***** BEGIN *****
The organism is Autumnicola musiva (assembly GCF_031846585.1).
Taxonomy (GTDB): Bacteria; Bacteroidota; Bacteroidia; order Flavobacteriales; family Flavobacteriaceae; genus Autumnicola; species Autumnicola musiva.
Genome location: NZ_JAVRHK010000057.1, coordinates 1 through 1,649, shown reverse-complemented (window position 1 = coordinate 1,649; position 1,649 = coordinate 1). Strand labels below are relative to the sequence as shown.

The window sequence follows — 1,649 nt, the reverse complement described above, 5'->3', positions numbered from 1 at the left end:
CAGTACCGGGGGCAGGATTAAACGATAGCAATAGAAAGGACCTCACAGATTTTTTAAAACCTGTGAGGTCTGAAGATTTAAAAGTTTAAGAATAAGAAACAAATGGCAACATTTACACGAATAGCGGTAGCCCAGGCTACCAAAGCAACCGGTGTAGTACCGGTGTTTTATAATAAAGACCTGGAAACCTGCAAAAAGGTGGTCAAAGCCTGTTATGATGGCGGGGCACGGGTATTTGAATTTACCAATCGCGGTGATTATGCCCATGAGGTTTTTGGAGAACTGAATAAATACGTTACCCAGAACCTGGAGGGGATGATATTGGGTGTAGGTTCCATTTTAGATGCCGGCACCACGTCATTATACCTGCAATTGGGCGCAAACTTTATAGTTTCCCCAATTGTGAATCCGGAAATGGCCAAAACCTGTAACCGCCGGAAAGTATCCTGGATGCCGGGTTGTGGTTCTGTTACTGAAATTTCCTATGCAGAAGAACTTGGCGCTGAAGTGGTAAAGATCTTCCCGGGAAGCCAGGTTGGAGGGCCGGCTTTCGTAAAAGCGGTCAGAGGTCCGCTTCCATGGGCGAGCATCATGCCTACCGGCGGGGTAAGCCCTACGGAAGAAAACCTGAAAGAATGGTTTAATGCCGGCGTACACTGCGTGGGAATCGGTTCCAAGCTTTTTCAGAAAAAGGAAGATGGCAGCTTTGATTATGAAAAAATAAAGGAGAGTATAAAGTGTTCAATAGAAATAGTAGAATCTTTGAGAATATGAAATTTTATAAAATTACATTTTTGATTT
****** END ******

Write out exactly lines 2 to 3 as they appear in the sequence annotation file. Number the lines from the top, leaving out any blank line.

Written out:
Taxonomy (GTDB): Bacteria; Bacteroidota; Bacteroidia; order Flavobacteriales; family Flavobacteriaceae; genus Autumnicola; species Autumnicola musiva.
Genome location: NZ_JAVRHK010000057.1, coordinates 1 through 1,649, shown reverse-complemented (window position 1 = coordinate 1,649; position 1,649 = coordinate 1). Strand labels below are relative to the sequence as shown.